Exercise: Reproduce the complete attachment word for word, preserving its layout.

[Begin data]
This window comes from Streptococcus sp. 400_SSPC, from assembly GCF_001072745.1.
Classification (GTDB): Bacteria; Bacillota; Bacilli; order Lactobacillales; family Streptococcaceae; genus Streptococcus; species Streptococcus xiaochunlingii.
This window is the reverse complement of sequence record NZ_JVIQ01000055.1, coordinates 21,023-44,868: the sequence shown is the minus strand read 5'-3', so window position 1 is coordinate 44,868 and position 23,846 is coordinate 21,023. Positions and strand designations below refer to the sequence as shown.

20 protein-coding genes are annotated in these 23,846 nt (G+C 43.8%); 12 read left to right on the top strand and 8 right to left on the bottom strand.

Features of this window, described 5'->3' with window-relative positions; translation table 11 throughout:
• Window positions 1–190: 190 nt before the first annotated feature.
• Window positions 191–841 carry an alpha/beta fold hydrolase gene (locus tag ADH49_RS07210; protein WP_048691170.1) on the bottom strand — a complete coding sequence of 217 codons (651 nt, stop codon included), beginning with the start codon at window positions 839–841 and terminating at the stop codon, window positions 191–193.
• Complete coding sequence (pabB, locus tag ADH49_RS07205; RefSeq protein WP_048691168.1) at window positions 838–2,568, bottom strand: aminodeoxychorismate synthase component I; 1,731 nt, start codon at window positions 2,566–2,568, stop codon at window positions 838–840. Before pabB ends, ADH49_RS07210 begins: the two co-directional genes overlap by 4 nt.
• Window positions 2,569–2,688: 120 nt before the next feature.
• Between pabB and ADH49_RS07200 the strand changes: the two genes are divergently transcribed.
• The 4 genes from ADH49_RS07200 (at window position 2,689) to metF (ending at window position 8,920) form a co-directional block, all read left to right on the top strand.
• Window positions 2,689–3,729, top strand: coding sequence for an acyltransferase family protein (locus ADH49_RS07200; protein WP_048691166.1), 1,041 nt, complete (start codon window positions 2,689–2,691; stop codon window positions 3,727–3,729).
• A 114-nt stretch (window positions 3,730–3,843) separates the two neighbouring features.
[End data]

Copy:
This window comes from Streptococcus sp. 400_SSPC, from assembly GCF_001072745.1.
Classification (GTDB): Bacteria; Bacillota; Bacilli; order Lactobacillales; family Streptococcaceae; genus Streptococcus; species Streptococcus xiaochunlingii.
This window is the reverse complement of sequence record NZ_JVIQ01000055.1, coordinates 21,023-44,868: the sequence shown is the minus strand read 5'-3', so window position 1 is coordinate 44,868 and position 23,846 is coordinate 21,023. Positions and strand designations below refer to the sequence as shown.

20 protein-coding genes are annotated in these 23,846 nt (G+C 43.8%); 12 read left to right on the top strand and 8 right to left on the bottom strand.

Features of this window, described 5'->3' with window-relative positions; translation table 11 throughout:
• Window positions 1–190: 190 nt before the first annotated feature.
• Window positions 191–841 carry an alpha/beta fold hydrolase gene (locus tag ADH49_RS07210; protein WP_048691170.1) on the bottom strand — a complete coding sequence of 217 codons (651 nt, stop codon included), beginning with the start codon at window positions 839–841 and terminating at the stop codon, window positions 191–193.
• Complete coding sequence (pabB, locus tag ADH49_RS07205; RefSeq protein WP_048691168.1) at window positions 838–2,568, bottom strand: aminodeoxychorismate synthase component I; 1,731 nt, start codon at window positions 2,566–2,568, stop codon at window positions 838–840. Before pabB ends, ADH49_RS07210 begins: the two co-directional genes overlap by 4 nt.
• Window positions 2,569–2,688: 120 nt before the next feature.
• Between pabB and ADH49_RS07200 the strand changes: the two genes are divergently transcribed.
• The 4 genes from ADH49_RS07200 (at window position 2,689) to metF (ending at window position 8,920) form a co-directional block, all read left to right on the top strand.
• Window positions 2,689–3,729, top strand: coding sequence for an acyltransferase family protein (locus ADH49_RS07200; protein WP_048691166.1), 1,041 nt, complete (start codon window positions 2,689–2,691; stop codon window positions 3,727–3,729).
• A 114-nt stretch (window positions 3,730–3,843) separates the two neighbouring features.